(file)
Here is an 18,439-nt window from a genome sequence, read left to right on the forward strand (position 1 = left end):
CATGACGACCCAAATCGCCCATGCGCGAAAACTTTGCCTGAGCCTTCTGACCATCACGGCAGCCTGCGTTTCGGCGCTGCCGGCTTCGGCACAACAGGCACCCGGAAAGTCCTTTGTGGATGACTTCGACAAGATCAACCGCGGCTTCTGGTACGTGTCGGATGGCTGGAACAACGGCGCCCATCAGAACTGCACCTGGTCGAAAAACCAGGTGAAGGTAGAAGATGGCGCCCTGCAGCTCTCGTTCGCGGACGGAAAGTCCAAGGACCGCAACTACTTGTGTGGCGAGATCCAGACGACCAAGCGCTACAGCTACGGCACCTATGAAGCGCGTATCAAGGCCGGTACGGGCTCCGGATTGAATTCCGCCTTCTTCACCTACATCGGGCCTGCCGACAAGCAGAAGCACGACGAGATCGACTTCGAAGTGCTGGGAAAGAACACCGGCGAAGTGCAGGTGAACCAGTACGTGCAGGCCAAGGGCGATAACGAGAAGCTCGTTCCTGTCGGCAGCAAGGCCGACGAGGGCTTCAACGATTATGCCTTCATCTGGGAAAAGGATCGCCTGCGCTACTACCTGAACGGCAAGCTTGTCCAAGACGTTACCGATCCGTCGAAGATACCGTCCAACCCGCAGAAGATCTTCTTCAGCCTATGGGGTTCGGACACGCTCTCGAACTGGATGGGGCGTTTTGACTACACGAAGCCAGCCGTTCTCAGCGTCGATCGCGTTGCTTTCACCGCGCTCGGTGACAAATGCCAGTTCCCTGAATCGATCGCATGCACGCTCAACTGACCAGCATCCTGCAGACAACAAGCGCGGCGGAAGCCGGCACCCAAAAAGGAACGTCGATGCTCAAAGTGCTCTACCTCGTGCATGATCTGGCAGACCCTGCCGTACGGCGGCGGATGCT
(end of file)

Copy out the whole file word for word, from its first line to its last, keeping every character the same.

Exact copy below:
Here is an 18,439-nt window from a genome sequence, read left to right on the forward strand (position 1 = left end):
CATGACGACCCAAATCGCCCATGCGCGAAAACTTTGCCTGAGCCTTCTGACCATCACGGCAGCCTGCGTTTCGGCGCTGCCGGCTTCGGCACAACAGGCACCCGGAAAGTCCTTTGTGGATGACTTCGACAAGATCAACCGCGGCTTCTGGTACGTGTCGGATGGCTGGAACAACGGCGCCCATCAGAACTGCACCTGGTCGAAAAACCAGGTGAAGGTAGAAGATGGCGCCCTGCAGCTCTCGTTCGCGGACGGAAAGTCCAAGGACCGCAACTACTTGTGTGGCGAGATCCAGACGACCAAGCGCTACAGCTACGGCACCTATGAAGCGCGTATCAAGGCCGGTACGGGCTCCGGATTGAATTCCGCCTTCTTCACCTACATCGGGCCTGCCGACAAGCAGAAGCACGACGAGATCGACTTCGAAGTGCTGGGAAAGAACACCGGCGAAGTGCAGGTGAACCAGTACGTGCAGGCCAAGGGCGATAACGAGAAGCTCGTTCCTGTCGGCAGCAAGGCCGACGAGGGCTTCAACGATTATGCCTTCATCTGGGAAAAGGATCGCCTGCGCTACTACCTGAACGGCAAGCTTGTCCAAGACGTTACCGATCCGTCGAAGATACCGTCCAACCCGCAGAAGATCTTCTTCAGCCTATGGGGTTCGGACACGCTCTCGAACTGGATGGGGCGTTTTGACTACACGAAGCCAGCCGTTCTCAGCGTCGATCGCGTTGCTTTCACCGCGCTCGGTGACAAATGCCAGTTCCCTGAATCGATCGCATGCACGCTCAACTGACCAGCATCCTGCAGACAACAAGCGCGGCGGAAGCCGGCACCCAAAAAGGAACGTCGATGCTCAAAGTGCTCTACCTCGTGCATGATCTGGCAGACCCTGCCGTACGGCGGCGGATGCT